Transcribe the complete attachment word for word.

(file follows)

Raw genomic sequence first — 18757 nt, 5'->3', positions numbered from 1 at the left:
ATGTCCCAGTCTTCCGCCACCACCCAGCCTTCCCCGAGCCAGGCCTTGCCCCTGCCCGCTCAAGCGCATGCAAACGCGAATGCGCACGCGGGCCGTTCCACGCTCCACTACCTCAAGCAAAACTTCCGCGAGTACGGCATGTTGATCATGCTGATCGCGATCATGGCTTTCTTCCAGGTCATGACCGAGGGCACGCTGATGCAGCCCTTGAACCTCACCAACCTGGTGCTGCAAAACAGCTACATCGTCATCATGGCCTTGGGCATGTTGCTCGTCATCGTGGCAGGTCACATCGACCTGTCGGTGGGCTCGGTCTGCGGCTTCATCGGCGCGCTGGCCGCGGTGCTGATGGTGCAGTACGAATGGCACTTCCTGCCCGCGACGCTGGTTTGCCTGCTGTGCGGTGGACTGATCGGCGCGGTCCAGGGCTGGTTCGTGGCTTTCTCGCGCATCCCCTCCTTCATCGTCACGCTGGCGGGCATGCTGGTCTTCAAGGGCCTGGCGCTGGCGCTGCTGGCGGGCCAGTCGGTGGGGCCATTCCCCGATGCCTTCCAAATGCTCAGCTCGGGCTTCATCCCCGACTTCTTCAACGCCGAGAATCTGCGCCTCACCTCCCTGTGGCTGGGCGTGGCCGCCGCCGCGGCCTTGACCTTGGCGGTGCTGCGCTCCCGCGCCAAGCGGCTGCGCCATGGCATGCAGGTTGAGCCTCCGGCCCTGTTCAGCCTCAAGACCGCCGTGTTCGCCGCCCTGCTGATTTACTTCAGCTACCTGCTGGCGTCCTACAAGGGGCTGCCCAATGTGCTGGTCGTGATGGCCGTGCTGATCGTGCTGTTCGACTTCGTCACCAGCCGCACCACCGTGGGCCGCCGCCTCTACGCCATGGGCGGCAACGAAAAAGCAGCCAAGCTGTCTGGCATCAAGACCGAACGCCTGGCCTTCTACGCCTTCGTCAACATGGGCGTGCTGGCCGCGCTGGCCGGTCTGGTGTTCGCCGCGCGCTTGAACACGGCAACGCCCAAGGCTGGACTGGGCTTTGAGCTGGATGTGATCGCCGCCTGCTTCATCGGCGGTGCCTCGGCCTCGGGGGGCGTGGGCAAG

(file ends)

Raw genomic sequence first — 18757 nt, 5'->3', positions numbered from 1 at the left:
ATGTCCCAGTCTTCCGCCACCACCCAGCCTTCCCCGAGCCAGGCCTTGCCCCTGCCCGCTCAAGCGCATGCAAACGCGAATGCGCACGCGGGCCGTTCCACGCTCCACTACCTCAAGCAAAACTTCCGCGAGTACGGCATGTTGATCATGCTGATCGCGATCATGGCTTTCTTCCAGGTCATGACCGAGGGCACGCTGATGCAGCCCTTGAACCTCACCAACCTGGTGCTGCAAAACAGCTACATCGTCATCATGGCCTTGGGCATGTTGCTCGTCATCGTGGCAGGTCACATCGACCTGTCGGTGGGCTCGGTCTGCGGCTTCATCGGCGCGCTGGCCGCGGTGCTGATGGTGCAGTACGAATGGCACTTCCTGCCCGCGACGCTGGTTTGCCTGCTGTGCGGTGGACTGATCGGCGCGGTCCAGGGCTGGTTCGTGGCTTTCTCGCGCATCCCCTCCTTCATCGTCACGCTGGCGGGCATGCTGGTCTTCAAGGGCCTGGCGCTGGCGCTGCTGGCGGGCCAGTCGGTGGGGCCATTCCCCGATGCCTTCCAAATGCTCAGCTCGGGCTTCATCCCCGACTTCTTCAACGCCGAGAATCTGCGCCTCACCTCCCTGTGGCTGGGCGTGGCCGCCGCCGCGGCCTTGACCTTGGCGGTGCTGCGCTCCCGCGCCAAGCGGCTGCGCCATGGCATGCAGGTTGAGCCTCCGGCCCTGTTCAGCCTCAAGACCGCCGTGTTCGCCGCCCTGCTGATTTACTTCAGCTACCTGCTGGCGTCCTACAAGGGGCTGCCCAATGTGCTGGTCGTGATGGCCGTGCTGATCGTGCTGTTCGACTTCGTCACCAGCCGCACCACCGTGGGCCGCCGCCTCTACGCCATGGGCGGCAACGAAAAAGCAGCCAAGCTGTCTGGCATCAAGACCGAACGCCTGGCCTTCTACGCCTTCGTCAACATGGGCGTGCTGGCCGCGCTGGCCGGTCTGGTGTTCGCCGCGCGCTTGAACACGGCAACGCCCAAGGCTGGACTGGGCTTTGAGCTGGATGTGATCGCCGCCTGCTTCATCGGCGGTGCCTCGGCCTCGGGGGGCGTGGGCAAG